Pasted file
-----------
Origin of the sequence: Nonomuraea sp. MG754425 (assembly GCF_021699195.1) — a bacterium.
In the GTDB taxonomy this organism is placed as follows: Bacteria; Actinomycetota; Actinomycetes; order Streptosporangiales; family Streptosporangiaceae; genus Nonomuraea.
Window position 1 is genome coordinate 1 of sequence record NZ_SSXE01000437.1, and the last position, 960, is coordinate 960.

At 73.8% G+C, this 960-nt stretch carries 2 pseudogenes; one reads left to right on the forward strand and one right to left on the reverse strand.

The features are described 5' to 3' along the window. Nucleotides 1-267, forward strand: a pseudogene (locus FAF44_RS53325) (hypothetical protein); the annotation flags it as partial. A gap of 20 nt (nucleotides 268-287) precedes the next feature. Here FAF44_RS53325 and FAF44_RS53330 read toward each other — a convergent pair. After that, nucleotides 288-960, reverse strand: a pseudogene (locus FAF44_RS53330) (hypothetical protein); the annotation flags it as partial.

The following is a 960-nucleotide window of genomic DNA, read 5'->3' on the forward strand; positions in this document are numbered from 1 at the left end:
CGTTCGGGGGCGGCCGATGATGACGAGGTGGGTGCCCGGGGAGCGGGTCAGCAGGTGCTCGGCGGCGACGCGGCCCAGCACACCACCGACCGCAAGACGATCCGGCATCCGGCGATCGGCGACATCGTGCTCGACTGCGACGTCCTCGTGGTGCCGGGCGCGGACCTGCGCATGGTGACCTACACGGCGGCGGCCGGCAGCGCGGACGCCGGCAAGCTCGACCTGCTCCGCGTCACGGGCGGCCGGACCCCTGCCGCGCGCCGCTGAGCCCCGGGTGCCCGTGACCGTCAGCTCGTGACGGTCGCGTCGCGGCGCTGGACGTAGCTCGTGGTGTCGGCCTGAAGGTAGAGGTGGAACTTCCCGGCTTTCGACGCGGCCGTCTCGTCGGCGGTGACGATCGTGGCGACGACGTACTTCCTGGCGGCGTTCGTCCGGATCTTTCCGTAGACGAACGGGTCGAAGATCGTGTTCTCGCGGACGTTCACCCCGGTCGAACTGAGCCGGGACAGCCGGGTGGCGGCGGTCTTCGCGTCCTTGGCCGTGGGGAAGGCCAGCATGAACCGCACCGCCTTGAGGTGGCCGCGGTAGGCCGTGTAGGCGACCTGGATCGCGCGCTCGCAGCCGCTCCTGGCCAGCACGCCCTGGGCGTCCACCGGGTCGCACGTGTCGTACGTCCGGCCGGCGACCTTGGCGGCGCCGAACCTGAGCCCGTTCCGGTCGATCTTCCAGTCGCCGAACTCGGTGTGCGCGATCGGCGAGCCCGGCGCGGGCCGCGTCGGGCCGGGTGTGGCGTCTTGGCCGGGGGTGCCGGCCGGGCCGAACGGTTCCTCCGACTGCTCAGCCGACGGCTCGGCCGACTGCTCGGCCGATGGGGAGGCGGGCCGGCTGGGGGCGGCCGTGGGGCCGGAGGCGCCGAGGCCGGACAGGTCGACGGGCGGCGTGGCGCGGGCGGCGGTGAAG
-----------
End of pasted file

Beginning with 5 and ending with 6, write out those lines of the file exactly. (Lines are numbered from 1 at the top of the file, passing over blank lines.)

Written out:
The features are described 5' to 3' along the window. Nucleotides 1-267, forward strand: a pseudogene (locus FAF44_RS53325) (hypothetical protein); the annotation flags it as partial. A gap of 20 nt (nucleotides 268-287) precedes the next feature. Here FAF44_RS53325 and FAF44_RS53330 read toward each other — a convergent pair. After that, nucleotides 288-960, reverse strand: a pseudogene (locus FAF44_RS53330) (hypothetical protein); the annotation flags it as partial.

The following is a 960-nucleotide window of genomic DNA, read 5'->3' on the forward strand; positions in this document are numbered from 1 at the left end: